We have all seen the cost of a simple bottle of water go from free to as much as $4.50 or more, while the price of a cocktail has jumped from $4.50 to $10 (or more).
While it may be difficult to negotiate drink prices, there are still ways you can cut expenses without lowering the quality of your event:
1. Talk to your catering manager before the event. Tell him or her to instruct servers not to pour wine for guests unless requested.
2. Servers should pour a five-ounce glass; this should get you about 5.5 glasses per bottle.
3. Consider having the same wine you are serving with dinner served at the reception: This gets you better quality, may be less expensive, and there will be less waste since you typically pay by the bottle and are charged for all opened bottles.
4. When possible, bring your own wine and pay the corkage fee. This way, you can offer the same or better wine to your guests at a lower total cost.
5. Remember that a service charge is NOT a gratuity. The property can do whatever it wants with this “fee,” from dividing it among servers, bartenders, and managers, to having it go straight to the property’s bottom line.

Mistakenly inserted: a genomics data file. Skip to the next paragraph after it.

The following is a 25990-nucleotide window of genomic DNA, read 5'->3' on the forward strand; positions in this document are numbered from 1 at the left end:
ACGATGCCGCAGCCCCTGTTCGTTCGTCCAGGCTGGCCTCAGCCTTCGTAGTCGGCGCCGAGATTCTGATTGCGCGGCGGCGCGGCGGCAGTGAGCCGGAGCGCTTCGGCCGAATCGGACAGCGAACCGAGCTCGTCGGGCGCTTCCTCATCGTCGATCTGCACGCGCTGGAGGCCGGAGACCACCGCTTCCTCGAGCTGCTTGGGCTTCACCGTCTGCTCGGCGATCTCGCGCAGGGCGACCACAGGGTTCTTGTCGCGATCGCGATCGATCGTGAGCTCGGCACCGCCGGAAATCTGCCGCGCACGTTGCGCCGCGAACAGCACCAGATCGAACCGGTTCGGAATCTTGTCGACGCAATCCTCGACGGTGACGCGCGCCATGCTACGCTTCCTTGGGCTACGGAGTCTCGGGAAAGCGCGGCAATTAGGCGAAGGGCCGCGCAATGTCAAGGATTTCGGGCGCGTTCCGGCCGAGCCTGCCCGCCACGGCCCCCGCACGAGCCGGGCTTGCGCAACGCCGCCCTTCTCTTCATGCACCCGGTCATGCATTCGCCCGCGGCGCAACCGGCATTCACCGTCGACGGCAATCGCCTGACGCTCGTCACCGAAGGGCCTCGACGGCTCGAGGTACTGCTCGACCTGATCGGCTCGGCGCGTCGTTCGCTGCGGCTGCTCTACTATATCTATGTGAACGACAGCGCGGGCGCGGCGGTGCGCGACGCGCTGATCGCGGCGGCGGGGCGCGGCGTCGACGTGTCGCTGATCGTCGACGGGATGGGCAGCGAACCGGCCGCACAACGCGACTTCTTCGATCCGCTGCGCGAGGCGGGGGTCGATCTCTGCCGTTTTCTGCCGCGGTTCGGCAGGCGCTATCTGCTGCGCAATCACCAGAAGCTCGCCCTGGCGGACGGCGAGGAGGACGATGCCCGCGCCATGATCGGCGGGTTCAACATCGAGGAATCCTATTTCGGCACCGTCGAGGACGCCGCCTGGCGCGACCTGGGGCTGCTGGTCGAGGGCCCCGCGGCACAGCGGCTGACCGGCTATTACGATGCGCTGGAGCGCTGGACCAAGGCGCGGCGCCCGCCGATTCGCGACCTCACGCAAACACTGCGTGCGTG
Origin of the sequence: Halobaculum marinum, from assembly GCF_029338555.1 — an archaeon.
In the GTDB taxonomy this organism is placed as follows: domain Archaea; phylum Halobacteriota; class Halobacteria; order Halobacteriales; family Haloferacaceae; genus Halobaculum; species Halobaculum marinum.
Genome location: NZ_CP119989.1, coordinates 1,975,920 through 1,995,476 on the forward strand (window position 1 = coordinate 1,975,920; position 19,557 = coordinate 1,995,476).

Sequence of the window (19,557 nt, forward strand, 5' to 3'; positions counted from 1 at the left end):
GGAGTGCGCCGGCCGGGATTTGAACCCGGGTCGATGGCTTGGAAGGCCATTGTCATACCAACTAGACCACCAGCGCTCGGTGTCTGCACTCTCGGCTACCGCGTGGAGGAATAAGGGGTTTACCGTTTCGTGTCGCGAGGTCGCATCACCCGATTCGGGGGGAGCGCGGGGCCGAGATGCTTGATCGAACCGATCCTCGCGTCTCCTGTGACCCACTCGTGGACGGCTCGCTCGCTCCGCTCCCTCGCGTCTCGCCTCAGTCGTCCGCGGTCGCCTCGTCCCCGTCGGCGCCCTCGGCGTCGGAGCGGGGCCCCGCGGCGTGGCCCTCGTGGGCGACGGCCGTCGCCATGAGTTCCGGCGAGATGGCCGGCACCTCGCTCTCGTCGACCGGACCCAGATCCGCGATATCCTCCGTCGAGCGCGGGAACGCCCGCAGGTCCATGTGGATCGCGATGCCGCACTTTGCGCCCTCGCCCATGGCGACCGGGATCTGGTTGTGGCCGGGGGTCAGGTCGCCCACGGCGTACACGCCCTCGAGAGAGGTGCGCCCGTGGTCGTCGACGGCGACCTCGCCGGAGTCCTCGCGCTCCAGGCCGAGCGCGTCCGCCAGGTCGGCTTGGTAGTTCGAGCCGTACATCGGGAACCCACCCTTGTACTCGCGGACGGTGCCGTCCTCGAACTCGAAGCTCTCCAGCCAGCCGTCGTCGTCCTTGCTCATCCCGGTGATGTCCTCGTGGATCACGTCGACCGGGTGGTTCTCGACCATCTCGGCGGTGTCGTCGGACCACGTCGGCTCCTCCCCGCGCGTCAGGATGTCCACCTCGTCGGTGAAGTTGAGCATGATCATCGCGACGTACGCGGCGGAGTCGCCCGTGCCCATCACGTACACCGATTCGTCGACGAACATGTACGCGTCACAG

6. The more the bartender pours, the more he or she (and the facility) makes. If a bartender gets a 20 percent gratuity and you pay $10 per glass of wine, the bartender receives a $2 tip for every glass he pours. If he pours more per glass or keeps refilling glasses when it’s not requested, the hotel wins. After your next dinner function, look around to see how many full glasses of wine are left: You paid for these! Hopefully you won’t find many, but if you do, bring it to the attention of the maitre d’ or your catering manager and ask for a adjustment to the final bill.
7. The bottom line is to discuss all of these issues and cost-saving ideas with your catering contact prior to your event.
Mark Kustwan, CMP, is founder of OnTheMark Meeting & Incentive Planning. He has more than 25 years of experience on both sides of the negotiating and planning table, having been the head of the conference planning department at a Fortune 100 company, as well as having worked for some of the world’s premier hotel companies. For more information, visit www.onthemark